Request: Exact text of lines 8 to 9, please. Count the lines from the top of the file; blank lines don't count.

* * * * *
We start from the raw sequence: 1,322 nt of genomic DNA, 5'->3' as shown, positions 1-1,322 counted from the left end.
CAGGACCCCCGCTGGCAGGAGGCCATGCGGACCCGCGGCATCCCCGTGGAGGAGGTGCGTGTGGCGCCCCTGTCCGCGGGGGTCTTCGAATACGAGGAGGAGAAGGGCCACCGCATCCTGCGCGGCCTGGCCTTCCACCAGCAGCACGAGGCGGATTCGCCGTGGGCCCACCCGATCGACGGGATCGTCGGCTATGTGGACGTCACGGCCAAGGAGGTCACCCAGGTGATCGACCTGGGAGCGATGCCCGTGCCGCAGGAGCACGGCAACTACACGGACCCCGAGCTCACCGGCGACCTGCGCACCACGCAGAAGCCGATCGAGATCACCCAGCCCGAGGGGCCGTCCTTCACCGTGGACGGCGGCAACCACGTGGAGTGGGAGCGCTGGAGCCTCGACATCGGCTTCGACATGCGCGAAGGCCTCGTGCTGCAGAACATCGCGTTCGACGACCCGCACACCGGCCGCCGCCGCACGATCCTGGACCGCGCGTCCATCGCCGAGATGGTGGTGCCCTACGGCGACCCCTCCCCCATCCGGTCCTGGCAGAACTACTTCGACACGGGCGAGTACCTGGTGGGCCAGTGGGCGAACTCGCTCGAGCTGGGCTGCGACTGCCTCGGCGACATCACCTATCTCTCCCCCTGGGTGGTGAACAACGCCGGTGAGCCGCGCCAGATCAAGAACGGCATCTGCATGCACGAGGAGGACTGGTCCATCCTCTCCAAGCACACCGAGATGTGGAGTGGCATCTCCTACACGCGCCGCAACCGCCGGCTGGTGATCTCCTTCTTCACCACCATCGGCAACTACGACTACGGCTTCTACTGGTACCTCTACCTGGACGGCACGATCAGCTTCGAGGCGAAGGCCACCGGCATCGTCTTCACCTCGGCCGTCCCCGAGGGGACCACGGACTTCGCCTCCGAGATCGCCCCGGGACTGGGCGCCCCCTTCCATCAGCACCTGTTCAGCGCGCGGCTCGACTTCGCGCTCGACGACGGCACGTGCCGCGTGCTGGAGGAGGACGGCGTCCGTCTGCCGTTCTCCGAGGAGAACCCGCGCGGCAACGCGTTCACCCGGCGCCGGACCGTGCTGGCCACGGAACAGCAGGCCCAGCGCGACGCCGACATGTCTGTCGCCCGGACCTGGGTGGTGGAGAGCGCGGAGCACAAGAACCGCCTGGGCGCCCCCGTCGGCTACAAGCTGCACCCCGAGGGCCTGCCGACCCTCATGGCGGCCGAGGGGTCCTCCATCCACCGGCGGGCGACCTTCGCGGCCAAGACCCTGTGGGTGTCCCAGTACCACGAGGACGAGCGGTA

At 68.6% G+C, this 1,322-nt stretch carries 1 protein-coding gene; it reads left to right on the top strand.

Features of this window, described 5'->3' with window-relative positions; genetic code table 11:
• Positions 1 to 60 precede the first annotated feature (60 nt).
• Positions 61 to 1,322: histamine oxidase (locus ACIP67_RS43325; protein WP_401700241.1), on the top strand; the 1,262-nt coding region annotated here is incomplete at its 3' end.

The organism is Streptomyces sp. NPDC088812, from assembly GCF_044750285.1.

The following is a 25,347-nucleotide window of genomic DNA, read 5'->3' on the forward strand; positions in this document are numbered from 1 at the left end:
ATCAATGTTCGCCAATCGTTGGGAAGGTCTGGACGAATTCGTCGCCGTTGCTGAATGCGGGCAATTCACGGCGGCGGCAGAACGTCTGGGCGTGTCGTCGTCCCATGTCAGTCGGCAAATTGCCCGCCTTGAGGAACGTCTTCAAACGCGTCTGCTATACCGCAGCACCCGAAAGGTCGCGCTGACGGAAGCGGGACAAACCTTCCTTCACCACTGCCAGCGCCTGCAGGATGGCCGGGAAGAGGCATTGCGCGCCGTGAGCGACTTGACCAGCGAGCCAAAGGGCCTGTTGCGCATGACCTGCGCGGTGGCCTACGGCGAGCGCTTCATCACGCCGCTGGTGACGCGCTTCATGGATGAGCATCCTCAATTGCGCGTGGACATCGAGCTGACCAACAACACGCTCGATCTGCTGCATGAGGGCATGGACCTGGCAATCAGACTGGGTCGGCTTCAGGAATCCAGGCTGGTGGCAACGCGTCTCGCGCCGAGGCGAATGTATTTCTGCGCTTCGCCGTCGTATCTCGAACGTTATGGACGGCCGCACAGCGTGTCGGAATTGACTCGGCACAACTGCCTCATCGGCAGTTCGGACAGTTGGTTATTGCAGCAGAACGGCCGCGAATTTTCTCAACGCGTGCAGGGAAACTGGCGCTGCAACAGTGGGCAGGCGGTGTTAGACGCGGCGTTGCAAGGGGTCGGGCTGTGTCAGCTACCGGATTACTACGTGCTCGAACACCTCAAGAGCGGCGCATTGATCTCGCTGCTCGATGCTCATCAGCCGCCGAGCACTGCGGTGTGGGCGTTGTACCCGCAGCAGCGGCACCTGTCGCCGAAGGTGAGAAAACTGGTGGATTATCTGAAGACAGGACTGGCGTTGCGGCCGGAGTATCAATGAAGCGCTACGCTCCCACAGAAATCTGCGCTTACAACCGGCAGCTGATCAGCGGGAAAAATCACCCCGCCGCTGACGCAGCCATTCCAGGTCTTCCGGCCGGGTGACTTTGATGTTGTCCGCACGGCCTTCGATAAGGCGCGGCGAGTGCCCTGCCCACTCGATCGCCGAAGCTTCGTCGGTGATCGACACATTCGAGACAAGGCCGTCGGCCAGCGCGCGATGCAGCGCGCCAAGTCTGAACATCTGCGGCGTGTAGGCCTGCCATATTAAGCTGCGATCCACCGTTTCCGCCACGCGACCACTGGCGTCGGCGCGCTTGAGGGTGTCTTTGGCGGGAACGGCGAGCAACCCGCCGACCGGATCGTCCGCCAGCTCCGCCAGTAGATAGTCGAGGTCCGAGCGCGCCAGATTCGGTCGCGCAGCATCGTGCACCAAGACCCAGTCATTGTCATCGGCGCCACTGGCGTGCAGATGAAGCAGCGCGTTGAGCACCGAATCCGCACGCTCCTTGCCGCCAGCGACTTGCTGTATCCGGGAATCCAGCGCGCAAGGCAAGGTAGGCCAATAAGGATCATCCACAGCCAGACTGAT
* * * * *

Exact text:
The following is a 25,347-nucleotide window of genomic DNA, read 5'->3' on the forward strand; positions in this document are numbered from 1 at the left end:
ATCAATGTTCGCCAATCGTTGGGAAGGTCTGGACGAATTCGTCGCCGTTGCTGAATGCGGGCAATTCACGGCGGCGGCAGAACGTCTGGGCGTGTCGTCGTCCCATGTCAGTCGGCAAATTGCCCGCCTTGAGGAACGTCTTCAAACGCGTCTGCTATACCGCAGCACCCGAAAGGTCGCGCTGACGGAAGCGGGACAAACCTTCCTTCACCACTGCCAGCGCCTGCAGGATGGCCGGGAAGAGGCATTGCGCGCCGTGAGCGACTTGACCAGCGAGCCAAAGGGCCTGTTGCGCATGACCTGCGCGGTGGCCTACGGCGAGCGCTTCATCACGCCGCTGGTGACGCGCTTCATGGATGAGCATCCTCAATTGCGCGTGGACATCGAGCTGACCAACAACACGCTCGATCTGCTGCATGAGGGCATGGACCTGGCAATCAGACTGGGTCGGCTTCAGGAATCCAGGCTGGTGGCAACGCGTCTCGCGCCGAGGCGAATGTATTTCTGCGCTTCGCCGTCGTATCTCGAACGTTATGGACGGCCGCACAGCGTGTCGGAATTGACTCGGCACAACTGCCTCATCGGCAGTTCGGACAGTTGGTTATTGCAGCAGAACGGCCGCGAATTTTCTCAACGCGTGCAGGGAAACTGGCGCTGCAACAGTGGGCAGGCGGTGTTAGACGCGGCGTTGCAAGGGGTCGGGCTGTGTCAGCTACCGGATTACTACGTGCTCGAACACCTCAAGAGCGGCGCATTGATCTCGCTGCTCGATGCTCATCAGCCGCCGAGCACTGCGGTGTGGGCGTTGTACCCGCAGCAGCGGCACCTGTCGCCGAAGGTGAGAAAACTGGTGGATTATCTGAAGACAGGACTGGCGTTGCGGCCGGAGTATCAATGAAGCGCTACGCTCCCACAGAAATCTGCGCTTACAACCGGCAGCTGATCAGCGGGAAAAATCACCCCGCCGCTGACGCAGCCATTCCAGGTCTTCCGGCCGGGTGACTTTGATGTTGTCCGCACGGCCTTCGATAAGGCGCGGCGAGTGCCCTGCCCACTCGATCGCCGAAGCTTCGTCGGTGATCGACACATTCGAGACAAGGCCGTCGGCCAGCGCGCGATGCAGCGCGCCAAGTCTGAACATCTGCGGCGTGTAGGCCTGCCATATTAAGCTGCGATCCACCGTTTCCGCCACGCGACCACTGGCGTCGGCGCGCTTGAGGGTGTCTTTGGCGGGAACGGCGAGCAACCCGCCGACCGGATCGTCCGCCAGCTCCGCCAGTAGATAGTCGAGGTCCGAGCGCGCCAGATTCGGTCGCGCAGCATCGTGCACCAAGACCCAGTCATTGTCATCGGCGCCACTGGCGTGCAGATGAAGCAGCGCGTTGAGCACCGAATCCGCACGCTCCTTGCCGCCAGCGACTTGCTGTATCCGGGAATCCAGCGCGCAAGGCAAGGTAGGCCAATAAGGATCATCCACAGCCAGACTGAT